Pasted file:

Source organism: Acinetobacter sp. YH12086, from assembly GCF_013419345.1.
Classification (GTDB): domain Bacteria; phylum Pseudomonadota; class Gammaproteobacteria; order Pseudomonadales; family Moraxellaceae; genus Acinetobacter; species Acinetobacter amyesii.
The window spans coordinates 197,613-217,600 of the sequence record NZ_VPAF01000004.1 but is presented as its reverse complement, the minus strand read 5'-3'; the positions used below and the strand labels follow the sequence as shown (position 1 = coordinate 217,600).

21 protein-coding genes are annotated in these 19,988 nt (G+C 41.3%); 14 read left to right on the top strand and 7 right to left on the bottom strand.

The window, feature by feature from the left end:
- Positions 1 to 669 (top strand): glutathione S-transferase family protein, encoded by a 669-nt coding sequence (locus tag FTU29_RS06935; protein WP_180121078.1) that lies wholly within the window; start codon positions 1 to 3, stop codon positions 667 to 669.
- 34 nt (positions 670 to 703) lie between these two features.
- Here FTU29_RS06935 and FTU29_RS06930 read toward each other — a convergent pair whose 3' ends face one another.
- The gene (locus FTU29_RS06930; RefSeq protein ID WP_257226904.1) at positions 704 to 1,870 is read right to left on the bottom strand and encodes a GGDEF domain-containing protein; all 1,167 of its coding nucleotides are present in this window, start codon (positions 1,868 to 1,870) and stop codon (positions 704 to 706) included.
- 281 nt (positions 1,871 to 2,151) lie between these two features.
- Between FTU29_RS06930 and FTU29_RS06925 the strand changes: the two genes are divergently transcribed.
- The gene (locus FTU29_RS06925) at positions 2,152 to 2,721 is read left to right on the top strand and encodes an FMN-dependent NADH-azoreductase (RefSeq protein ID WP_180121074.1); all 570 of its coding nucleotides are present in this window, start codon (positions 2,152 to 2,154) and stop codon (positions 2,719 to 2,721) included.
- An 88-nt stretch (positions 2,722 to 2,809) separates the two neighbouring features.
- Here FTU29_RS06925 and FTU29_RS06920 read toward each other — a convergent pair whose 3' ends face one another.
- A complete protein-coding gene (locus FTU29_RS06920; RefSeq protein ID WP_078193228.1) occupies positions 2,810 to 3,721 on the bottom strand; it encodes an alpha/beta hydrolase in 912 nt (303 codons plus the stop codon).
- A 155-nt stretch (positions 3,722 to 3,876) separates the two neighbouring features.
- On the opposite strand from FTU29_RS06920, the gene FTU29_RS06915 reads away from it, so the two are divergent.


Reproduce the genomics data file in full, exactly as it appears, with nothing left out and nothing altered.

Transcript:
Source organism: Acinetobacter sp. YH12086, from assembly GCF_013419345.1.
Classification (GTDB): domain Bacteria; phylum Pseudomonadota; class Gammaproteobacteria; order Pseudomonadales; family Moraxellaceae; genus Acinetobacter; species Acinetobacter amyesii.
The window spans coordinates 197,613-217,600 of the sequence record NZ_VPAF01000004.1 but is presented as its reverse complement, the minus strand read 5'-3'; the positions used below and the strand labels follow the sequence as shown (position 1 = coordinate 217,600).

21 protein-coding genes are annotated in these 19,988 nt (G+C 41.3%); 14 read left to right on the top strand and 7 right to left on the bottom strand.

The window, feature by feature from the left end:
- Positions 1 to 669 (top strand): glutathione S-transferase family protein, encoded by a 669-nt coding sequence (locus tag FTU29_RS06935; protein WP_180121078.1) that lies wholly within the window; start codon positions 1 to 3, stop codon positions 667 to 669.
- 34 nt (positions 670 to 703) lie between these two features.
- Here FTU29_RS06935 and FTU29_RS06930 read toward each other — a convergent pair whose 3' ends face one another.
- The gene (locus FTU29_RS06930; RefSeq protein ID WP_257226904.1) at positions 704 to 1,870 is read right to left on the bottom strand and encodes a GGDEF domain-containing protein; all 1,167 of its coding nucleotides are present in this window, start codon (positions 1,868 to 1,870) and stop codon (positions 704 to 706) included.
- 281 nt (positions 1,871 to 2,151) lie between these two features.
- Between FTU29_RS06930 and FTU29_RS06925 the strand changes: the two genes are divergently transcribed.
- The gene (locus FTU29_RS06925) at positions 2,152 to 2,721 is read left to right on the top strand and encodes an FMN-dependent NADH-azoreductase (RefSeq protein ID WP_180121074.1); all 570 of its coding nucleotides are present in this window, start codon (positions 2,152 to 2,154) and stop codon (positions 2,719 to 2,721) included.
- An 88-nt stretch (positions 2,722 to 2,809) separates the two neighbouring features.
- Here FTU29_RS06925 and FTU29_RS06920 read toward each other — a convergent pair whose 3' ends face one another.
- A complete protein-coding gene (locus FTU29_RS06920; RefSeq protein ID WP_078193228.1) occupies positions 2,810 to 3,721 on the bottom strand; it encodes an alpha/beta hydrolase in 912 nt (303 codons plus the stop codon).
- A 155-nt stretch (positions 3,722 to 3,876) separates the two neighbouring features.
- On the opposite strand from FTU29_RS06920, the gene FTU29_RS06915 reads away from it, so the two are divergent.